THE addition of a wing designed by the renowned Michael Graves didn't add just architectural edge to the Minneapolis Institute of Arts. The 113,000-square-foot wing, with its barrel-vaulted reception hall, was part of an overhaul that allowed the museum to showcase more artwork by providing space it had lacked “for years,” says institute special events director Kim Supple. So, naturally, at the institute's highly anticipated event to showcase the wing, the focus had to be on the art. But that didn't stop the museum from also emphasizing great food and beautiful decor by event designer David Stark, hired by another Minneapolis-based institution — expansion sponsor Target Corp.
To accommodate the institute's devotees and assorted art fans, the institute planned the June 10 opening-night event as a two-part party.
The first part, a gala dinner for 900 VIPs, gave museum patrons a sneak peek at the new space with cocktails in the wing's reception hall. Not to be outdone by the new digs, a dining tent set up next to the institute's main building got masterpiece treatment from Stark. The designer took his cues from the institute's renowned collection of textile pieces by William Morris, father of the 19th century's famed Arts and Crafts movement. Iron centerpieces painted white graced the tables, Supple says, their “umbrella-like canopies” dangling with Morris-inspired die-cut paper flowers. Underfoot, blue carpeting gave a burst of color to a space that was otherwise a “sea of white,” accented with color-changing ceiling-to-floor floral gobos by “lighting design genius” Michael Murnane of Minneapolis-based Foot Candles, she adds.
Even the VIP dinner, prepared by the institute's exclusive provider D'Amico Catering, was art-inspired. A first course of dramatically tiered avocado-and-crab salad and an entree of Kobe beef were followed by two artfully deconstructed desserts: a “new banana split,” with “elements of a traditional split pulled apart with a beautiful presentation,” Supple explains, and a similarly disassembled strawberry shortcake that was “really incredible — and really tasty.”
To keep the spotlight on the art, entertainment was a soundtrack rather than a spectacle. “We'd given some thought to having a headliner,” Supple says, “but what patrons want to do is see each other, have a great meal and get back into the museum.”
And get back into the museum they did, now joined by 2,500 additional revelers including museum members at all membership levels and Minneapolis locals. Participants in the “First Night Frolic” — part two of the evening's event lineup — found the new wing turned over to offer coffee, dessert and bar service. Adding dance to the evening's featured art forms, a group of local performers in “fabulous costumes made of living flowers” entertained celebrants in the space, Supple says.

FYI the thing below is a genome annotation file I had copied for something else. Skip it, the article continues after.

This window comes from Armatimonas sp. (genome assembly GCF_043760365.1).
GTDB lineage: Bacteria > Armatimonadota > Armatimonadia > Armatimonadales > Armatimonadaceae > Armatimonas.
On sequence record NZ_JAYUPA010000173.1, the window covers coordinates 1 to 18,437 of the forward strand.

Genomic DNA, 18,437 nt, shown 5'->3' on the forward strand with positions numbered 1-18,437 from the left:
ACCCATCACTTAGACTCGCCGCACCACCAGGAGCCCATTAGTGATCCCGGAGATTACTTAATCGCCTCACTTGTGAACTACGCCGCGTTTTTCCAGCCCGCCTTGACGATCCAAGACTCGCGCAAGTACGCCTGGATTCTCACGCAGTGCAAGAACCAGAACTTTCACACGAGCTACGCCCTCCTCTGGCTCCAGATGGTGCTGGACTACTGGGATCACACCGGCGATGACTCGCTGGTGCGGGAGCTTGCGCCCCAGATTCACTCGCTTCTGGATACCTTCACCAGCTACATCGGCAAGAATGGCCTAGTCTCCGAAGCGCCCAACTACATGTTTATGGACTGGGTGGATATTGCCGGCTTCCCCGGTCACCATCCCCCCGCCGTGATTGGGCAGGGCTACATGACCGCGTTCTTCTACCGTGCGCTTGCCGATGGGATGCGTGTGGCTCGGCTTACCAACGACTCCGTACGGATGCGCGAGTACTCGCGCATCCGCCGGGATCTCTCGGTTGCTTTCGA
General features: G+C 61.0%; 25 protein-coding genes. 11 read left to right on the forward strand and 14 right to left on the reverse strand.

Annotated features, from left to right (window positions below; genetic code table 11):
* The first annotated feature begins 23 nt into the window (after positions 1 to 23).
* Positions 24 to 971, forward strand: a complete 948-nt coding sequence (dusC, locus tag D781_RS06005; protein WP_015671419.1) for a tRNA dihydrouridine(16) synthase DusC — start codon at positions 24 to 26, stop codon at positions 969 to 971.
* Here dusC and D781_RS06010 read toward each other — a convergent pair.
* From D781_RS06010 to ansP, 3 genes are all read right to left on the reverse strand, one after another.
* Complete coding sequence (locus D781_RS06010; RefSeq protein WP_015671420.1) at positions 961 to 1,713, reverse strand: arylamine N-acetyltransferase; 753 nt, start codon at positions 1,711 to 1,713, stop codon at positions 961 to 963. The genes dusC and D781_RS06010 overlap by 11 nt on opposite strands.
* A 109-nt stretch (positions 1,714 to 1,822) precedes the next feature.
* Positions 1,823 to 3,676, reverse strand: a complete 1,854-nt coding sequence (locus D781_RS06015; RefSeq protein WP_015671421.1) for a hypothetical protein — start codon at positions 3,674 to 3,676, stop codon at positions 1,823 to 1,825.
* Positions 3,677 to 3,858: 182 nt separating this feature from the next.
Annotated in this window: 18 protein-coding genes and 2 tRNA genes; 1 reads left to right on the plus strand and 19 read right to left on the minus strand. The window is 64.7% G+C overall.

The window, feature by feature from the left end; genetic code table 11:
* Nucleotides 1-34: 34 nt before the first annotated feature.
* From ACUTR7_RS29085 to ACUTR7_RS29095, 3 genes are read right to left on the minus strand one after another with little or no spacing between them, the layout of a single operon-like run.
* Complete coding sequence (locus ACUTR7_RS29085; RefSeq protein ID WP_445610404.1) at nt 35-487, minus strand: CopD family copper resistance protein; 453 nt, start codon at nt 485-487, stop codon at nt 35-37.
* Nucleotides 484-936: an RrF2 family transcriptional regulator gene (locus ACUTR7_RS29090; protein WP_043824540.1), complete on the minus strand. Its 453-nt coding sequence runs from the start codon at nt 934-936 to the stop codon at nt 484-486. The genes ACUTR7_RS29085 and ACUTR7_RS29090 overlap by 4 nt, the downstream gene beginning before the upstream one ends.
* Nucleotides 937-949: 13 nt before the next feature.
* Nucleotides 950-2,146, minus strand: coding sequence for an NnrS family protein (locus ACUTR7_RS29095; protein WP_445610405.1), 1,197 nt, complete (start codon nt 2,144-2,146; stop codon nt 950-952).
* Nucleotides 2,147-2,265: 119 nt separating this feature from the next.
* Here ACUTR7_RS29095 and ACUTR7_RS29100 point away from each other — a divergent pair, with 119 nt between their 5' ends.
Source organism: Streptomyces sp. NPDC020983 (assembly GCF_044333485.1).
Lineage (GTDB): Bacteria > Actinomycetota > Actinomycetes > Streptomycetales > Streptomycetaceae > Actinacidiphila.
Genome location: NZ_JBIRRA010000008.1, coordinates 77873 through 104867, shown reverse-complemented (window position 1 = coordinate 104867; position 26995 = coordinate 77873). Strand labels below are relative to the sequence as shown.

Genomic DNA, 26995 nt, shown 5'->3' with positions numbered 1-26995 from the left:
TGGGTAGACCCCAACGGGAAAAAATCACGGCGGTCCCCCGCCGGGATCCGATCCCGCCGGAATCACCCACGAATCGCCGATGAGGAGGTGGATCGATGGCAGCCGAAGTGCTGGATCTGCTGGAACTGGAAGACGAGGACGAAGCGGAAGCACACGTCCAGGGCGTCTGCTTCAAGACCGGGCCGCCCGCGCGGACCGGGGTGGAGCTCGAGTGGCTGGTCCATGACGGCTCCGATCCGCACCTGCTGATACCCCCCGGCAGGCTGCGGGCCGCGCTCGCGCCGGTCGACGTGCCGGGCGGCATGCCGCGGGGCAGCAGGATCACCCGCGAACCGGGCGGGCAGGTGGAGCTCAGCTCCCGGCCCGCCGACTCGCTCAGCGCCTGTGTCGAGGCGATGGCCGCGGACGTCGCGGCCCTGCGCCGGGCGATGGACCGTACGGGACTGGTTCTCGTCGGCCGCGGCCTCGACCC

The event director notes that Stark transformed the Graves reception hall into the Frolic's “disco room,” with lighting that again drew inspiration from Morris' art nouveau floral images and the Latin-flavored, high-energy music from local DJ troupe Tambuca.
Guests had the chance to roam the now 40-percent larger museum and view works of art — among them master prints, fine photographs and neoclassical paintings — in the institute's featured exhibits. “Not only did we want the expansion to be viewed, but through the last few years, we rehung the whole collection,” Supple notes. “Basically, it was a brand-new museum.”
Not just a pretty place to hang fine art, the Minneapolis Institute of Arts' new wing also adds unique event space to the venue. The 4,200-square-foot Graves Reception Hall, now available for rental, has room for 250 seated or 350 standing.
But, “This is not just a basic hotel banquet room,” Supple stresses. “What we try to do is incorporate an art experience into every event here.” For event clients, her department might suggest opening adjacent galleries as part of the program or bringing the venue's exhibits into the theme and design of the event. Whatever the client chooses, an event at the Minneapolis Institute of Arts is all about one thing: “exposure to the collection,” Supple says, “with a food and beverage element.”
Minneapolis Institute of Arts 2400 Third Ave. S., Minneapolis, MN 55404; 612/870-3003; www.artsmia.org. Turn to page 73 for a list of resources for this event.
Alaskan King Crab and Avocado Salad with Micro Greens and Jicama
American Kobe Beef Tenderloin with Morels, Asparagus and Pinot Noir Sauce, accompanied by Carrot and Yukon Gold Potato Puree
Napoleon of Ratatouille with Feta and Red Bell Pepper Puree